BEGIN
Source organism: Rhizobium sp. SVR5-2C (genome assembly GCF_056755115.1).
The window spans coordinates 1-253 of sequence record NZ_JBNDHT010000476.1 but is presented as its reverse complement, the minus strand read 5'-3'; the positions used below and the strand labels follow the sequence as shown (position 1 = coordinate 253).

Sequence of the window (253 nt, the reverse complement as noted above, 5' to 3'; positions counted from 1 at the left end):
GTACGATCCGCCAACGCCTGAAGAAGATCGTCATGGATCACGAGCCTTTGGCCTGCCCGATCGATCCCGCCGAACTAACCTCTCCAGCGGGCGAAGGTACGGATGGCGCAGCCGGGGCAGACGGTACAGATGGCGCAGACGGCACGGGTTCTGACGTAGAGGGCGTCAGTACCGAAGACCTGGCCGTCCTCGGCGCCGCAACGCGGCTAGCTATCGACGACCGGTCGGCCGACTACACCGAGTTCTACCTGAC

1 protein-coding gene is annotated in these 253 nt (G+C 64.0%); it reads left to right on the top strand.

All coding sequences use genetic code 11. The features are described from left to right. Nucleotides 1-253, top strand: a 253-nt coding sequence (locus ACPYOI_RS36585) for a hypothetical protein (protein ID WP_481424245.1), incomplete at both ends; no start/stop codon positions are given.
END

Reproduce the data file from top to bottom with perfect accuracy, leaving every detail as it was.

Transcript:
Source organism: Rhizobium sp. SVR5-2C (genome assembly GCF_056755115.1).
The window spans coordinates 1-253 of sequence record NZ_JBNDHT010000476.1 but is presented as its reverse complement, the minus strand read 5'-3'; the positions used below and the strand labels follow the sequence as shown (position 1 = coordinate 253).

Sequence of the window (253 nt, the reverse complement as noted above, 5' to 3'; positions counted from 1 at the left end):
GTACGATCCGCCAACGCCTGAAGAAGATCGTCATGGATCACGAGCCTTTGGCCTGCCCGATCGATCCCGCCGAACTAACCTCTCCAGCGGGCGAAGGTACGGATGGCGCAGCCGGGGCAGACGGTACAGATGGCGCAGACGGCACGGGTTCTGACGTAGAGGGCGTCAGTACCGAAGACCTGGCCGTCCTCGGCGCCGCAACGCGGCTAGCTATCGACGACCGGTCGGCCGACTACACCGAGTTCTACCTGAC

1 protein-coding gene is annotated in these 253 nt (G+C 64.0%); it reads left to right on the top strand.

All coding sequences use genetic code 11. The features are described from left to right. Nucleotides 1-253, top strand: a 253-nt coding sequence (locus ACPYOI_RS36585) for a hypothetical protein (protein ID WP_481424245.1), incomplete at both ends; no start/stop codon positions are given.